Free-Range Kids

Utah May Legalize Free-Range Parenting

Lawmakers want to roll back penalties for childhood freedom.


The Utah State Legislature is reviewing a bill that would decriminalize the actions of responsible parents who let their kids walk or play outside.

If the lawmakers pass SB65, parents who want to give their kids a smidge of childhood freedom won't have to worry about a knock on the door from cops or child protective service workers second-guessing the decision to send their kids outside without a security detail.

Sen. Lincoln Fillmore (R) will present the bill. As he explained in the Deseret News:

Loving parents who empower their children to practice and learn from a bit of independence should not be subject to criminal penalties. We all want to protect our children, and sometimes that means protecting them from government agencies that may use flimsy pretexts to undermine parental rights and remove children who are merely experiencing something called "childhood."

Utah is ahead of the curve when it comes to giving kids—and parents—their independence. It was U.S. Sen. Mike Lee (R-Utah) who passed an amendment to the Every Child Succeeds Act two years ago that said that parents shall not be exposed to "civil or criminal charges for allowing their child to responsibly and safely travel to and from school by a means the parents believe is appropriate."

But that federal law added that "nothing in this…shall be construed to preempt State or local laws." So to make sure parents are not prosecuted for simply letting their kids take advantage of the very safe era we live in—the crime rate dropped yet again in 2017—Utah is now weighing similar legislation of its own. Every state should follow Utah's lead.

Utah's Libertas Institute supports the bill, saying:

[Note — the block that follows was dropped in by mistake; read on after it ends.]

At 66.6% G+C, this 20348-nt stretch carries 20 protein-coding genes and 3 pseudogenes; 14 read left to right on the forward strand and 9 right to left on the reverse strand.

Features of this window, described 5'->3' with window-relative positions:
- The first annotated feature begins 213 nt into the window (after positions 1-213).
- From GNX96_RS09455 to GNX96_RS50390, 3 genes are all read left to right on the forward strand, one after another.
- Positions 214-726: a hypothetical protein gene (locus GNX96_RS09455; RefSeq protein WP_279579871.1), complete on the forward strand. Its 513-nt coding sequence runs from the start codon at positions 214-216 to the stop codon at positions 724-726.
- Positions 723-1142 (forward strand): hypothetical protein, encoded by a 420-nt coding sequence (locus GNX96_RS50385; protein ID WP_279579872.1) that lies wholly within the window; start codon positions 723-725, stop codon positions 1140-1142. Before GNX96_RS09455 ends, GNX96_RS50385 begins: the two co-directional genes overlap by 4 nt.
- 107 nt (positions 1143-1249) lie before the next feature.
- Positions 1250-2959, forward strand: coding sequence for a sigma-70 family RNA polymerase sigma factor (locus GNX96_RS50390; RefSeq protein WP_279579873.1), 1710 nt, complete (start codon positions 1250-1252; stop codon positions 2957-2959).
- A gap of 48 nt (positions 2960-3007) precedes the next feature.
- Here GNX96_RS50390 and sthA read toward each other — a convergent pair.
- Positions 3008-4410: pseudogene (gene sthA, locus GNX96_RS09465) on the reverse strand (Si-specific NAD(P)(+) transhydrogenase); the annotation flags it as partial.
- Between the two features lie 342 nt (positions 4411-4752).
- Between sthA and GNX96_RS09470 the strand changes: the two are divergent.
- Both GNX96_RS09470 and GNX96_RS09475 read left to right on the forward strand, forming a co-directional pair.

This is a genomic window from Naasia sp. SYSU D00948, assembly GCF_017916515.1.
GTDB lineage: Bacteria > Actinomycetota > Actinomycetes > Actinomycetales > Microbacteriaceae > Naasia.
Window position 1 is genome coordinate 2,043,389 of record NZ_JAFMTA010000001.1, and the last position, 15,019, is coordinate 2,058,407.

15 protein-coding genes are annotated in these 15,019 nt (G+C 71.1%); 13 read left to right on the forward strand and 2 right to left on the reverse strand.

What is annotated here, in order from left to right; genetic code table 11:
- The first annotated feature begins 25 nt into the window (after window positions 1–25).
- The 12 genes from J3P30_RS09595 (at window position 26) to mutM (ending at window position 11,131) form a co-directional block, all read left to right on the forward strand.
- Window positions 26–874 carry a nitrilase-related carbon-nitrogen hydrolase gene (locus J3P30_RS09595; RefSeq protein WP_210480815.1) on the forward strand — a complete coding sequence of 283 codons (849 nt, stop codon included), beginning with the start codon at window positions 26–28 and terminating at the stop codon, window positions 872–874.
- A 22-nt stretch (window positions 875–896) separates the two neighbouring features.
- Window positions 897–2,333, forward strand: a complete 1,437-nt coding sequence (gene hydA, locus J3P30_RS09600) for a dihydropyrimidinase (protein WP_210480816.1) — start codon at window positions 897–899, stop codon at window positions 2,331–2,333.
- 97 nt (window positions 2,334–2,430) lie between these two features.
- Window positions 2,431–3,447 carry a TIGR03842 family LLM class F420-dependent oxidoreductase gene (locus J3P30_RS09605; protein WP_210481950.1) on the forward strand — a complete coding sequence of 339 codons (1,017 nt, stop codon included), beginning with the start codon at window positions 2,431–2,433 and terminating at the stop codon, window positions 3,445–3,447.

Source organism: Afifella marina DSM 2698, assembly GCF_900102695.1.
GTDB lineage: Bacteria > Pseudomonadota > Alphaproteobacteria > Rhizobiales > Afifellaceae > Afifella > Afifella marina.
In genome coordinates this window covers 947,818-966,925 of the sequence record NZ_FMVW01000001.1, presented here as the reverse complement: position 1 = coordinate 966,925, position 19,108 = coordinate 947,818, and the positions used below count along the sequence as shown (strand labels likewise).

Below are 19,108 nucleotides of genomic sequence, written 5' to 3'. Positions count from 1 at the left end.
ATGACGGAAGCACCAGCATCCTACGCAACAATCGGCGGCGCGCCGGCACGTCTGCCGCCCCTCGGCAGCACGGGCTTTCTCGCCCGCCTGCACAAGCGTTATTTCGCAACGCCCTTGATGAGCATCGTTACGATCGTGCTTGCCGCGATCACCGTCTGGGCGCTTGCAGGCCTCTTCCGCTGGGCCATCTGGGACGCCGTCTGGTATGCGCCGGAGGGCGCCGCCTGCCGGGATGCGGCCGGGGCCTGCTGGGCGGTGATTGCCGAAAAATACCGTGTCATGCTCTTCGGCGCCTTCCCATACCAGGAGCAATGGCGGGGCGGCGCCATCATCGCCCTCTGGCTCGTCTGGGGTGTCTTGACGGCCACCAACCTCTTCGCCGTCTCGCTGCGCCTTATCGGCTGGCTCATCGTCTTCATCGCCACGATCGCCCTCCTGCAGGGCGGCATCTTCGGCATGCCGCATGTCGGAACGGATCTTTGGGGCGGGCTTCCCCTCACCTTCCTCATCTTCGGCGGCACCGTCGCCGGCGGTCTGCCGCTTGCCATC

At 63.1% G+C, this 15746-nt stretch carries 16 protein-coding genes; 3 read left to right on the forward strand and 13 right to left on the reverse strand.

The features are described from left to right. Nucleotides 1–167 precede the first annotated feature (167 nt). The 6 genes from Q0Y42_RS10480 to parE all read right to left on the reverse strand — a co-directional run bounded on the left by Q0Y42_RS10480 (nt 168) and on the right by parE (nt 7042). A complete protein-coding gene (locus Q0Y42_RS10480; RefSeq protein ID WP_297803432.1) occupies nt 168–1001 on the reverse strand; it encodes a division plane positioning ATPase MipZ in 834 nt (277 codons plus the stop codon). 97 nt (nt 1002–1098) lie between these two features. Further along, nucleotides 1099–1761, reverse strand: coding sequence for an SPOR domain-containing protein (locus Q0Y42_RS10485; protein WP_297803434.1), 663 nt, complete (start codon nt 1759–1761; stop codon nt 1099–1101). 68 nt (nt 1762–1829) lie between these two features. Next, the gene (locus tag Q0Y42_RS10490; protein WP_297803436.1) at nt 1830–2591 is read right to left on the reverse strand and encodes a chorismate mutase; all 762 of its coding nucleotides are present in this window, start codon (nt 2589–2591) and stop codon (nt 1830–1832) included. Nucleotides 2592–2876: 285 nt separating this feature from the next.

This important parental rights legislation can steer Utah clear of the many notorious examples happening nationwide where police and bureaucrats intervene, separate children, arrest parents, etc. all because of reasonable activity (sometimes called "free-range parenting") that many of us engaged in as children.

Connor Boyack, president of the Libertas Institute (and father of two), says he was disturbed by stories about parents being arrested simply for letting their kids play outside, or even wait in the car a few minutes on a temperate day—another thing the Utah bill would allow, at least for kids supervised by someone over age 9.

The stories that disturbed Boyack include the cases of parents such as South Carolina's Debra Harrell, whose 9-year-old daughter was taken away for 17 days by the government after Harrell let her play in a popular park without parental supervision; Connecticut's Maria Hassankolli, who was handcuffed and arrested after she overslept and her 8-year-old walked to school alone; and Texan Kari Anne Roy, whose children were interviewed by caseworkers after she let her 6-year-old play 150 feet from home. Roy's 12-year-old daughter was asked if her parents ever showed her movies with people's private parts—something the girl had never heard of. And who can forget the Meitivs in Silver Spring, Maryland, investigated twice for letting their kids, ages 10 and six, walk home from local playgrounds on their own?

As for arresting parents who let their kids wait briefly in the car, these cases are too numerous to detail. But if you want to get mad, read about Evanston, Illinois, mom Julie Koehler, who let her kids—ages eight, five, and four—wait in the minivan while she got a Starbucks coffee. A passing cop saw the vehicle and when Koehler came out, he threatened to have her children taken away. Two days later, a child protective services rep showed up at Koehler's door and insisted the children be examined by a pediatrician for signs of child abuse.

All of these parents were eventually cleared, but only after suffering through terrible ordeals at the hands of overreaching officials.
Utah's parents deserve the right not to worry that government authorities will disrupt their families' lives simply for giving their kids some freedom.